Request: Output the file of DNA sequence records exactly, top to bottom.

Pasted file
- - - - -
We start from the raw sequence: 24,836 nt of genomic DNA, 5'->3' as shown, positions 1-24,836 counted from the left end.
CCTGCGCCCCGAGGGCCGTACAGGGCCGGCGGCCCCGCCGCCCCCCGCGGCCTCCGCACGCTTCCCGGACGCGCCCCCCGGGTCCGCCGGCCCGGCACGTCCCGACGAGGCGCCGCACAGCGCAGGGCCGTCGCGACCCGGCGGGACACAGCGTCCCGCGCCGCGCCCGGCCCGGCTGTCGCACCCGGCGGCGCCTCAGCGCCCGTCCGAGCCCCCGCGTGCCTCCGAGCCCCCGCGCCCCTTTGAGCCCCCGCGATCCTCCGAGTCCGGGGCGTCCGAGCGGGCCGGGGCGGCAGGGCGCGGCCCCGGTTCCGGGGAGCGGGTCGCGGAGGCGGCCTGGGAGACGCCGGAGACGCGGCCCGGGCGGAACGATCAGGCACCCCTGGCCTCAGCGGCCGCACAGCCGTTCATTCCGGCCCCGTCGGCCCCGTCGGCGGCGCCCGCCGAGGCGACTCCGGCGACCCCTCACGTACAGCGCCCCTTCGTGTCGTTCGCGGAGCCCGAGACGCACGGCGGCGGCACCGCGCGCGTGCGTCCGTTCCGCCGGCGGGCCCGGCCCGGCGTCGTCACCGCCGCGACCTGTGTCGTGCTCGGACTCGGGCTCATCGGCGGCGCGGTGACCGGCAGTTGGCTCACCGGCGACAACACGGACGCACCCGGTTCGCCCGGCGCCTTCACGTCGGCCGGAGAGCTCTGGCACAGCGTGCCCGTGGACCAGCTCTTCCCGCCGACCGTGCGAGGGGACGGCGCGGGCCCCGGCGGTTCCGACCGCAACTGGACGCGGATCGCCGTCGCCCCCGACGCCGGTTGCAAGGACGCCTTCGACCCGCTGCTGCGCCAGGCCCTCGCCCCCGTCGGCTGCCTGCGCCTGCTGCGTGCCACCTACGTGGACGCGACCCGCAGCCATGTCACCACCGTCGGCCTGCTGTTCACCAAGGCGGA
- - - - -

We start from the raw sequence: 24,836 nt of genomic DNA, 5'->3' as shown, positions 1-24,836 counted from the left end.
CCTGCGCCCCGAGGGCCGTACAGGGCCGGCGGCCCCGCCGCCCCCCGCGGCCTCCGCACGCTTCCCGGACGCGCCCCCCGGGTCCGCCGGCCCGGCACGTCCCGACGAGGCGCCGCACAGCGCAGGGCCGTCGCGACCCGGCGGGACACAGCGTCCCGCGCCGCGCCCGGCCCGGCTGTCGCACCCGGCGGCGCCTCAGCGCCCGTCCGAGCCCCCGCGTGCCTCCGAGCCCCCGCGCCCCTTTGAGCCCCCGCGATCCTCCGAGTCCGGGGCGTCCGAGCGGGCCGGGGCGGCAGGGCGCGGCCCCGGTTCCGGGGAGCGGGTCGCGGAGGCGGCCTGGGAGACGCCGGAGACGCGGCCCGGGCGGAACGATCAGGCACCCCTGGCCTCAGCGGCCGCACAGCCGTTCATTCCGGCCCCGTCGGCCCCGTCGGCGGCGCCCGCCGAGGCGACTCCGGCGACCCCTCACGTACAGCGCCCCTTCGTGTCGTTCGCGGAGCCCGAGACGCACGGCGGCGGCACCGCGCGCGTGCGTCCGTTCCGCCGGCGGGCCCGGCCCGGCGTCGTCACCGCCGCGACCTGTGTCGTGCTCGGACTCGGGCTCATCGGCGGCGCGGTGACCGGCAGTTGGCTCACCGGCGACAACACGGACGCACCCGGTTCGCCCGGCGCCTTCACGTCGGCCGGAGAGCTCTGGCACAGCGTGCCCGTGGACCAGCTCTTCCCGCCGACCGTGCGAGGGGACGGCGCGGGCCCCGGCGGTTCCGACCGCAACTGGACGCGGATCGCCGTCGCCCCCGACGCCGGTTGCAAGGACGCCTTCGACCCGCTGCTGCGCCAGGCCCTCGCCCCCGTCGGCTGCCTGCGCCTGCTGCGTGCCACCTACGTGGACGCGACCCGCAGCCATGTCACCACCGTCGGCCTGCTGTTCACCAAGGCGGA